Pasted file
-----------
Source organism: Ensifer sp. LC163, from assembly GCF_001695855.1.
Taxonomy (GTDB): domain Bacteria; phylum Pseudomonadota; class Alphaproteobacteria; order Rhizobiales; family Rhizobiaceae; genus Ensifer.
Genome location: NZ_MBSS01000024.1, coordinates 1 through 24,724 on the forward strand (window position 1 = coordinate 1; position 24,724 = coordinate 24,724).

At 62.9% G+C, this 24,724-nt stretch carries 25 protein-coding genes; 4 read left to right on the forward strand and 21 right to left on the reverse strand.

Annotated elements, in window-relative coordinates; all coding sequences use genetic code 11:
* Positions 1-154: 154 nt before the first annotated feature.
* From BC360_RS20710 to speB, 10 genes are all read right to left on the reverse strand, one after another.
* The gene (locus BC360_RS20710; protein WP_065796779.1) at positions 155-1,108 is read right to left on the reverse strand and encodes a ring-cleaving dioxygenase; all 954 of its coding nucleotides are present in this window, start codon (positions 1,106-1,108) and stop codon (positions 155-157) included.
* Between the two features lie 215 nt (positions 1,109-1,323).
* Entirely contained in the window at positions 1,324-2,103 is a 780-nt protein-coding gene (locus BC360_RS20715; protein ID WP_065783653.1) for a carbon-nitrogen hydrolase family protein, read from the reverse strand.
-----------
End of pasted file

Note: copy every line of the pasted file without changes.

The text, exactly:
Source organism: Ensifer sp. LC163, from assembly GCF_001695855.1.
Taxonomy (GTDB): domain Bacteria; phylum Pseudomonadota; class Alphaproteobacteria; order Rhizobiales; family Rhizobiaceae; genus Ensifer.
Genome location: NZ_MBSS01000024.1, coordinates 1 through 24,724 on the forward strand (window position 1 = coordinate 1; position 24,724 = coordinate 24,724).

At 62.9% G+C, this 24,724-nt stretch carries 25 protein-coding genes; 4 read left to right on the forward strand and 21 right to left on the reverse strand.

Annotated elements, in window-relative coordinates; all coding sequences use genetic code 11:
* Positions 1-154: 154 nt before the first annotated feature.
* From BC360_RS20710 to speB, 10 genes are all read right to left on the reverse strand, one after another.
* The gene (locus BC360_RS20710; protein WP_065796779.1) at positions 155-1,108 is read right to left on the reverse strand and encodes a ring-cleaving dioxygenase; all 954 of its coding nucleotides are present in this window, start codon (positions 1,106-1,108) and stop codon (positions 155-157) included.
* Between the two features lie 215 nt (positions 1,109-1,323).
* Entirely contained in the window at positions 1,324-2,103 is a 780-nt protein-coding gene (locus BC360_RS20715; protein ID WP_065783653.1) for a carbon-nitrogen hydrolase family protein, read from the reverse strand.